“No, Mr. Hamilton…you don’t. But the harsh truth that you and I both know is that I don’t need you to sell it to me. Your children have already set their price and I have my acquisitions department working up those numbers. Once I make that purchase…and I’m positive at this point that I will, I will own controlling stock in your company.”

“You’re a billionaire. You own controlling stock in your own company and God knows how many more and you’re barely old enough to shave. Why do you need mine?”

“I don’t need it, sir. But, it’s a sound investment and….”

“Of course it’s a sound investment! It’s been in my family for generations! My grandfather built it with his own two hands…literally. His work has been showcased in museums…hell the park in upstate New York turned one of its boathouses into a museum just to showcase his work.” I worried the old man was going to have a heart attack, he was so agitated. At last he just said, “It should stay in my family.” The first two sentences were angry, the last, pleading. My heart was not completely cold. I felt bad for the old man. But he was the one who raised the children that were willing to sell him out, not me. The consequences of that failure were his to bear obviously….not mine.

“Mr. Hamilton, I’m sorry that this is hurting you. But what you’re going through is something you should work out within your family. Your company could be torn apart if you refuse my offer.” I was not feeling up to being compassionate tonight. I had my own problems. That was the best he was going to get out of me. I didn’t need his approval, once I owned controlling stock I would just take it over. It was messier that way, but doable.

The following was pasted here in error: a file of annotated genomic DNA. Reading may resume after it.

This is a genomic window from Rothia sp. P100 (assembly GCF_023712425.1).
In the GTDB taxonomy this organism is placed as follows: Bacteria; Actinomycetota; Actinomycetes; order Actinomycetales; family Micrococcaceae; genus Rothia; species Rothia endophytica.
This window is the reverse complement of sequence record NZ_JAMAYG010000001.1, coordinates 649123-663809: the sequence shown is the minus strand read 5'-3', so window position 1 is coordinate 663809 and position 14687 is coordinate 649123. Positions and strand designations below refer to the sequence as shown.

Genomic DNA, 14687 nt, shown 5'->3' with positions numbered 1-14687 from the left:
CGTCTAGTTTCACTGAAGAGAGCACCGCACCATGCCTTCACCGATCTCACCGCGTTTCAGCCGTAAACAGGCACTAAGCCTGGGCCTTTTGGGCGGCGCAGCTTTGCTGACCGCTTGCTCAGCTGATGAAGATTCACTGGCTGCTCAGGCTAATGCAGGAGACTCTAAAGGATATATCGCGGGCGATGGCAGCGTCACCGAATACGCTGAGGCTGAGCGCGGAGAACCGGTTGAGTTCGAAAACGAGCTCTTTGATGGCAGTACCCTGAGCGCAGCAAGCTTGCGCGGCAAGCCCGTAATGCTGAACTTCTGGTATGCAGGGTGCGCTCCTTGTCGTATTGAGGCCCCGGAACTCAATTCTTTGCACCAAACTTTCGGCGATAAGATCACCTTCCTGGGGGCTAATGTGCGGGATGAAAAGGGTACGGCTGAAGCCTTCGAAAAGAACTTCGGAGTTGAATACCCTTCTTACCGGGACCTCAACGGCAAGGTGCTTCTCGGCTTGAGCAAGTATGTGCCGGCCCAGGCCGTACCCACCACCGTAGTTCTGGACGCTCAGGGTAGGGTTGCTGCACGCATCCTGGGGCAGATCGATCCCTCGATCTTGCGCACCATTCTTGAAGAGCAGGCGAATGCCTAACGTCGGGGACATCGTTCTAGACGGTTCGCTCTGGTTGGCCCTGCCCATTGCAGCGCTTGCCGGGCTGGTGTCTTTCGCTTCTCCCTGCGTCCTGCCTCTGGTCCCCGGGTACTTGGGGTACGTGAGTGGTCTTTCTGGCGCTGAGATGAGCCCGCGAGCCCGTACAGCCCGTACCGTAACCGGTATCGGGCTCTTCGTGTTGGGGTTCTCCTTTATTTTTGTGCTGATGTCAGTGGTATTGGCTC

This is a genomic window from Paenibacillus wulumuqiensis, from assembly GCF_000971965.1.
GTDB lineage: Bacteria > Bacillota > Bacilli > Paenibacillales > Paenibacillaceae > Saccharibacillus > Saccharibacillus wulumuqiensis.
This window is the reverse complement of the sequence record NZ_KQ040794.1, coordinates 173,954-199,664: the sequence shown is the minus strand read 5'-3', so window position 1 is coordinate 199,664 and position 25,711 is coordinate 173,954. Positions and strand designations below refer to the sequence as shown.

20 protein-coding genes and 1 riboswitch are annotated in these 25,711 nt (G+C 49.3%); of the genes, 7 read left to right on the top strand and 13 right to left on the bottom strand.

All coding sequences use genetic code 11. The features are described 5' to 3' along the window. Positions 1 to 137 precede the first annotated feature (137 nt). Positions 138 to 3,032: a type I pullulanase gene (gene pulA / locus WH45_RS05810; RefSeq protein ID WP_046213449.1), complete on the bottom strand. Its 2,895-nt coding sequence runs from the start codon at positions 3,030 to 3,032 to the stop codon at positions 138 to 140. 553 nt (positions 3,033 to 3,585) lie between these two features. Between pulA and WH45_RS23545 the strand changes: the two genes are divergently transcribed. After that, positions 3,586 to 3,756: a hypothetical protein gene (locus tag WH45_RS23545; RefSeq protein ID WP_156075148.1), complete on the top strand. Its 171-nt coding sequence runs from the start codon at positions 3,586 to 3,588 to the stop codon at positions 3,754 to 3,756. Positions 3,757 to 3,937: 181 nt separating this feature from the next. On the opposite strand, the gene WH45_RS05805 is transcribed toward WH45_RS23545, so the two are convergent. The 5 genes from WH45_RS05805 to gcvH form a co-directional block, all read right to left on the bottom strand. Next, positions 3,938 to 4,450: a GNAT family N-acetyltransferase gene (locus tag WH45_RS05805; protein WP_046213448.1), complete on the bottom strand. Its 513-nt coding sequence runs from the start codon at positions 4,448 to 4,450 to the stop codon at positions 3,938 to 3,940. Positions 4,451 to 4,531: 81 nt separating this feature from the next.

“Only if you choose to tear it apart,” he said, “Let me ask you this young man. What if one day the children you’d loved and nurtured turn against you and threaten to destroy what you built with your own hands….”

“But you didn’t build it,” I said, my tone obviously less patient. “You told me yourself that it was handed to you the same way you handed it to your children….”

The old man pushed back angrily from the table and stood up. He leaned down close to me and said, “You don’t understand a thing. Yes, my granddaddy founded this company and my daddy made improvements, but I made it what it is…and I did that through hard work and something you might not know anything about, boy…compassion. I expanded my own company without destroying someone else’s. You aren’t the businessman that the magazines and papers laud you to be. You’re just another snake in the grass waiting to strike. If you want my company Mr. Winters…come and get it!”

He left me sitting there in the bar, a couple of interested business people looking at me, wondering what kind of Ogre I was for upsetting such a nice little old man. It was the second time that day I’d been walked out on. The first time was Robyn and I hadn’t stopped wondering what kind of Ogre I must be myself since that encounter.

“Can I get you anything else Mr. Winters?” the little cocktail waitress startled me; I hadn’t even seen her walk up.

“Yes, a scotch on the rocks,” I told her. I didn’t know what the hell to do about Robyn and I knew what the businessman in me would likely decide to do to Harvey Yard ell…at this point I just wanted to be numb.